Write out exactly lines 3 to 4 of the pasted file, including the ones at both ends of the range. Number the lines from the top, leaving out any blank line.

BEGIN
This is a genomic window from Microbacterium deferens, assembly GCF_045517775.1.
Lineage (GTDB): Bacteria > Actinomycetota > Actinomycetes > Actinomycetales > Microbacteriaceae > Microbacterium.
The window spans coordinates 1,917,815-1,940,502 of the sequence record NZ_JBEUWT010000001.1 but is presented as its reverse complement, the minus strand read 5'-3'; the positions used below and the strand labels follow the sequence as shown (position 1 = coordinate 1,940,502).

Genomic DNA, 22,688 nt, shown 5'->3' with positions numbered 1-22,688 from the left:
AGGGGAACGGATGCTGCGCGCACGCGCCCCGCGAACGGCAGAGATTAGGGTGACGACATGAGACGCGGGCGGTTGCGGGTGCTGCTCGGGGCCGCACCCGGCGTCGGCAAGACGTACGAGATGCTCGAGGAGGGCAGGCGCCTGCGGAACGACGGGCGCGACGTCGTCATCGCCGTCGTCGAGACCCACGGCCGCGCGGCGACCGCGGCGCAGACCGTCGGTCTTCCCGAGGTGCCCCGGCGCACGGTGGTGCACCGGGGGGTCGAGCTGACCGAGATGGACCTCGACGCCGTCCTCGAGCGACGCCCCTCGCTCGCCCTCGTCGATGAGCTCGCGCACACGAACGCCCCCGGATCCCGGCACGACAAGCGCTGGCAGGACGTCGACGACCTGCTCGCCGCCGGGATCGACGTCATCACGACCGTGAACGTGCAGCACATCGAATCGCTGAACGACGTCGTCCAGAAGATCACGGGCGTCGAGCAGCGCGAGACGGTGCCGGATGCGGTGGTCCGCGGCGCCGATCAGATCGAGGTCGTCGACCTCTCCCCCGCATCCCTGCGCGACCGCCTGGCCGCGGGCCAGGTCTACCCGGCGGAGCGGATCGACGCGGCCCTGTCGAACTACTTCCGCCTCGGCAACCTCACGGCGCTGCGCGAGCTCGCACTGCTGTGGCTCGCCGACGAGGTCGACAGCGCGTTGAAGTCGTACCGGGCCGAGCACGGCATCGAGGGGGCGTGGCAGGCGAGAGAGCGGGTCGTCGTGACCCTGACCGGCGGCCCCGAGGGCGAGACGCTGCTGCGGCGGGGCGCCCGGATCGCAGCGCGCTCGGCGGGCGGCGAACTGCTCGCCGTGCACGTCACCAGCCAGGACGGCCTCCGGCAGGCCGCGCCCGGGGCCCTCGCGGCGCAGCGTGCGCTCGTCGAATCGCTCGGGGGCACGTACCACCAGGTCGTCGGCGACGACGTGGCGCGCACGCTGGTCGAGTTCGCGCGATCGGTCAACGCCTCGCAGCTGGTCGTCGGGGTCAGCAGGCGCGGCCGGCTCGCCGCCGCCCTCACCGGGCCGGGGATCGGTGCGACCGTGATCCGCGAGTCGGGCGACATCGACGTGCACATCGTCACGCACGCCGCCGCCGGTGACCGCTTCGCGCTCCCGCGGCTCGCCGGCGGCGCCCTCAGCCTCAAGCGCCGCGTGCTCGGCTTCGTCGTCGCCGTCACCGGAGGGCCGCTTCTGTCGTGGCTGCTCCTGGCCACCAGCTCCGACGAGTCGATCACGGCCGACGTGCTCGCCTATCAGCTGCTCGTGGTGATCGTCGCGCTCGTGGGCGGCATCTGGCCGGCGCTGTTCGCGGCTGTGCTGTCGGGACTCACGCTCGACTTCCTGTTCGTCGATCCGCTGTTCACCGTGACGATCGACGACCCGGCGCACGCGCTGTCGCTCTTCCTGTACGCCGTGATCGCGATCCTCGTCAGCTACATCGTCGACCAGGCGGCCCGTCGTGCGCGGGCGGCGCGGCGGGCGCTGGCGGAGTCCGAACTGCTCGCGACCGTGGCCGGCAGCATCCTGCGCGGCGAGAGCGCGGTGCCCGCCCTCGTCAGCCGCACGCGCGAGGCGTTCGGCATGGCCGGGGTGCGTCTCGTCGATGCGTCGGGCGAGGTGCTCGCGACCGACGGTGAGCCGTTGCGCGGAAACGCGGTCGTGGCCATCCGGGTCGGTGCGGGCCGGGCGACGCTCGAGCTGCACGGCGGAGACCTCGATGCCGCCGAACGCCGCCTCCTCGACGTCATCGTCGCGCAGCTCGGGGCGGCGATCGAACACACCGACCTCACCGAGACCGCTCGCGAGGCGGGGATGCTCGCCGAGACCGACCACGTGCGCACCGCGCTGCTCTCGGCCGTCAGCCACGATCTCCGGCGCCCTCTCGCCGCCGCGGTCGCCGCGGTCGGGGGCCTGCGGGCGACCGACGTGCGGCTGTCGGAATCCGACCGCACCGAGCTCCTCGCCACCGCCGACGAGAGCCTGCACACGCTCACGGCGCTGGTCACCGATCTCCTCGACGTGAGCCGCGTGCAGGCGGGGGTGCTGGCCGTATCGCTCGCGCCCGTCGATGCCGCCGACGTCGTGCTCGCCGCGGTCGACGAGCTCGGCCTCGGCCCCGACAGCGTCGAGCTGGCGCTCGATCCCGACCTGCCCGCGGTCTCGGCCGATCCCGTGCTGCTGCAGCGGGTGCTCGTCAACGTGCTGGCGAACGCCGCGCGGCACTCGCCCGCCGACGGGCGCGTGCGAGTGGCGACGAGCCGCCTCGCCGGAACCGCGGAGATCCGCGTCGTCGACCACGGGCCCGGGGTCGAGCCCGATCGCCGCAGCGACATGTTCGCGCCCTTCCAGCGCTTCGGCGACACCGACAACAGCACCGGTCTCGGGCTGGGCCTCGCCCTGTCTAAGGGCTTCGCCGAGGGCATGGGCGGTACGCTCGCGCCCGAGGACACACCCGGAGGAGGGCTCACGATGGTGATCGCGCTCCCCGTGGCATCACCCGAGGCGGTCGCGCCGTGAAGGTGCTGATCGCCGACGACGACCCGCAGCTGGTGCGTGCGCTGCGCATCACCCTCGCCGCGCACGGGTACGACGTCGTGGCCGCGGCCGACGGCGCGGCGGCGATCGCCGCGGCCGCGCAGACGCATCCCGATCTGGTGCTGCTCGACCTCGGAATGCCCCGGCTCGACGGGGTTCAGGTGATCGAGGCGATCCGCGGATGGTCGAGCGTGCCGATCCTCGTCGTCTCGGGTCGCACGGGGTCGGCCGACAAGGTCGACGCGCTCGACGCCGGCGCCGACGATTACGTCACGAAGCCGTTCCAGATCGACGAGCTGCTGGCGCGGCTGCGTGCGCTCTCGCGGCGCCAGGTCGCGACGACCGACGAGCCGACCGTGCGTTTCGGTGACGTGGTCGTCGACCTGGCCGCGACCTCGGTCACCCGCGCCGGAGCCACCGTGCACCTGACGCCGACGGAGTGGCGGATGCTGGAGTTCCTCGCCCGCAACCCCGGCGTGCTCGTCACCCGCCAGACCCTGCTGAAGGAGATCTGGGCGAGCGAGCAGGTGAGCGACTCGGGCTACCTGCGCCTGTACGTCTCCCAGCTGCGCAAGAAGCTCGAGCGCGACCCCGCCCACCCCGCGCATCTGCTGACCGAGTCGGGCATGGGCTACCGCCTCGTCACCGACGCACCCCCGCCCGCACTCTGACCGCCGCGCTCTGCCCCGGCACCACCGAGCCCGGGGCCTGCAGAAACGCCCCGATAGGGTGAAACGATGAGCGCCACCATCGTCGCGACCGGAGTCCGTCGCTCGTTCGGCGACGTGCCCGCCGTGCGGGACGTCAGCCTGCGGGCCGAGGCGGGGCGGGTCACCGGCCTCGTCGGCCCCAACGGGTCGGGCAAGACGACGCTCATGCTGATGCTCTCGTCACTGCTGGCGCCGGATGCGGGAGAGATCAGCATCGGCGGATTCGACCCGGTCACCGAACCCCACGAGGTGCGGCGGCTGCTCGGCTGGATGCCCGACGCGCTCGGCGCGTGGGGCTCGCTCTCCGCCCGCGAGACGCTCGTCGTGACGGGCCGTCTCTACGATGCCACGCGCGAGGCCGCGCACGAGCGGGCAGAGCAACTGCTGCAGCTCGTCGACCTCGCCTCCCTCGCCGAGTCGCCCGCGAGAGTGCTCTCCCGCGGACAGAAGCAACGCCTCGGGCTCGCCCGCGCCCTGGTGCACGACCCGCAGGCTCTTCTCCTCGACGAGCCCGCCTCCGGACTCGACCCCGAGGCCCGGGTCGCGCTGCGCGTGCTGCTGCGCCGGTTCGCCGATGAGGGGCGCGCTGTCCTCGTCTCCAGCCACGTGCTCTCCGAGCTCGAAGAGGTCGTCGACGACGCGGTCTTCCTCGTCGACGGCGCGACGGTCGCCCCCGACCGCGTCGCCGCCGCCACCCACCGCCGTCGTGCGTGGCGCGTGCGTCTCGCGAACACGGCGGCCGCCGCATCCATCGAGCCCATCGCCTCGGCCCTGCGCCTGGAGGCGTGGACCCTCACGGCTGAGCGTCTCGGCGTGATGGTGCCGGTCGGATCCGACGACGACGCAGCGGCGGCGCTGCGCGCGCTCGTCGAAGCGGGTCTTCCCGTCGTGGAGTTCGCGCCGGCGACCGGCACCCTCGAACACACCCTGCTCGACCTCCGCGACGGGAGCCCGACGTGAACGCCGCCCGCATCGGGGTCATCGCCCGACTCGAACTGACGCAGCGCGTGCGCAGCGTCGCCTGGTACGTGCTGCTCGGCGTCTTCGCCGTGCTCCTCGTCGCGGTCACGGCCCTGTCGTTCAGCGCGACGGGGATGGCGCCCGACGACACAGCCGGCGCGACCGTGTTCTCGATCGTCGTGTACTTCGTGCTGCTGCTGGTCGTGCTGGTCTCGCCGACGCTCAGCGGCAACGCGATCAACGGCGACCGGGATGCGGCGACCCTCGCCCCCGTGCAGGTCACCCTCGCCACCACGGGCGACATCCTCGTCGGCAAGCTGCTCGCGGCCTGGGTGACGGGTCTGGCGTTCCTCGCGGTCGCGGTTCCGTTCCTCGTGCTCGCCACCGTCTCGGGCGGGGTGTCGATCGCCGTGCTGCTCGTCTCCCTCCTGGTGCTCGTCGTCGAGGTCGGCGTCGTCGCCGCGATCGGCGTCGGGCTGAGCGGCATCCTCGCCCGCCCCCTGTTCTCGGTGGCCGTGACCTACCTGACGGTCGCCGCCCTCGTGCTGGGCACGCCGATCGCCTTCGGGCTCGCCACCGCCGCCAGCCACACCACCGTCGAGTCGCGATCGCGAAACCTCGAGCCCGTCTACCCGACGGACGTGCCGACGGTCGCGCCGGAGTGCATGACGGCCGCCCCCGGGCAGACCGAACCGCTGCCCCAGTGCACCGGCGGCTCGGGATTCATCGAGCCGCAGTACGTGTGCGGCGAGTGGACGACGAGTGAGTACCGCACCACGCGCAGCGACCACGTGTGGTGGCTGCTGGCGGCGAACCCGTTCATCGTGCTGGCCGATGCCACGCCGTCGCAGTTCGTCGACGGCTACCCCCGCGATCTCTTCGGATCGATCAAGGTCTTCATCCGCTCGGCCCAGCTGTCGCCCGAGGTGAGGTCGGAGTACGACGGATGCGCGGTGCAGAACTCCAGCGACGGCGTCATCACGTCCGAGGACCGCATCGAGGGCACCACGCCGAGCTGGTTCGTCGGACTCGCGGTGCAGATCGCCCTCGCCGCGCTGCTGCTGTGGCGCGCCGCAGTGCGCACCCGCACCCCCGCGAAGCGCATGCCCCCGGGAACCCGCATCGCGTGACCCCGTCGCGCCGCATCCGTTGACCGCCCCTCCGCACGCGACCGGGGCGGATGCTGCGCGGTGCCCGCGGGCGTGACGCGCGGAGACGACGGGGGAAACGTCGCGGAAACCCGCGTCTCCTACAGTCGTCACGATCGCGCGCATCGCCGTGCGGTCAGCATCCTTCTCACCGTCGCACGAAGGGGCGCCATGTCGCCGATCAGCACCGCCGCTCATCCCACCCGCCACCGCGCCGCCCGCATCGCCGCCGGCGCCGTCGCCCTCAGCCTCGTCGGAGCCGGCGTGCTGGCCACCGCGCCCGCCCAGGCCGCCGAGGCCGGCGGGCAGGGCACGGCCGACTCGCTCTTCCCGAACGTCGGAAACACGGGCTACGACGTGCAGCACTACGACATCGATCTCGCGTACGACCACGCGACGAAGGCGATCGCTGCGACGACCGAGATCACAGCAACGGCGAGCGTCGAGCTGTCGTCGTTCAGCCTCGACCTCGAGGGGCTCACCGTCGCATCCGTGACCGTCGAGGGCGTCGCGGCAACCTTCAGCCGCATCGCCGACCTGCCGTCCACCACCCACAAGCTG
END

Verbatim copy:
The window spans coordinates 1,917,815-1,940,502 of the sequence record NZ_JBEUWT010000001.1 but is presented as its reverse complement, the minus strand read 5'-3'; the positions used below and the strand labels follow the sequence as shown (position 1 = coordinate 1,940,502).

Genomic DNA, 22,688 nt, shown 5'->3' with positions numbered 1-22,688 from the left: